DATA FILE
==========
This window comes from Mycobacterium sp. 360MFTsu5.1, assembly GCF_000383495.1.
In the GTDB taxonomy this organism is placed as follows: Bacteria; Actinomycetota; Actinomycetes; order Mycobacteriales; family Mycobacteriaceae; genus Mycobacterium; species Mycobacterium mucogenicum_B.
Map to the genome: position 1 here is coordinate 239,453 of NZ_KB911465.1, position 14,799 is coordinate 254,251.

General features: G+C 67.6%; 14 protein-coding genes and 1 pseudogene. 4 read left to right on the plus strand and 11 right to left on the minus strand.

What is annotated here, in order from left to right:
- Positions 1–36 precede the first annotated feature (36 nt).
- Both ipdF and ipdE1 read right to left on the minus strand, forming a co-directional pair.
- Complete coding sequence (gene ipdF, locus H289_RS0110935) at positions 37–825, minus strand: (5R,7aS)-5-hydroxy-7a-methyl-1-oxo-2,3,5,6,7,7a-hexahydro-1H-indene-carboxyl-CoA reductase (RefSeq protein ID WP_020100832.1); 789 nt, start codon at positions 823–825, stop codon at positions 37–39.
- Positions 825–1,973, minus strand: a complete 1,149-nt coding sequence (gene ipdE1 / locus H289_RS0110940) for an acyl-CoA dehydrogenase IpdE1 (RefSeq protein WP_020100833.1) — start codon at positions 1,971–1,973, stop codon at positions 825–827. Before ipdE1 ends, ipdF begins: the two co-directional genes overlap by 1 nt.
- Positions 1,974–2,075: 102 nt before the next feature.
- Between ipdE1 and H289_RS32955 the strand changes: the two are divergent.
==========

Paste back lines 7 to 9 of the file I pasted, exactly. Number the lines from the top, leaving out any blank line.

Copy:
- Both ipdF and ipdE1 read right to left on the minus strand, forming a co-directional pair.
- Complete coding sequence (gene ipdF, locus H289_RS0110935) at positions 37–825, minus strand: (5R,7aS)-5-hydroxy-7a-methyl-1-oxo-2,3,5,6,7,7a-hexahydro-1H-indene-carboxyl-CoA reductase (RefSeq protein ID WP_020100832.1); 789 nt, start codon at positions 823–825, stop codon at positions 37–39.
- Positions 825–1,973, minus strand: a complete 1,149-nt coding sequence (gene ipdE1 / locus H289_RS0110940) for an acyl-CoA dehydrogenase IpdE1 (RefSeq protein WP_020100833.1) — start codon at positions 1,971–1,973, stop codon at positions 825–827. Before ipdE1 ends, ipdF begins: the two co-directional genes overlap by 1 nt.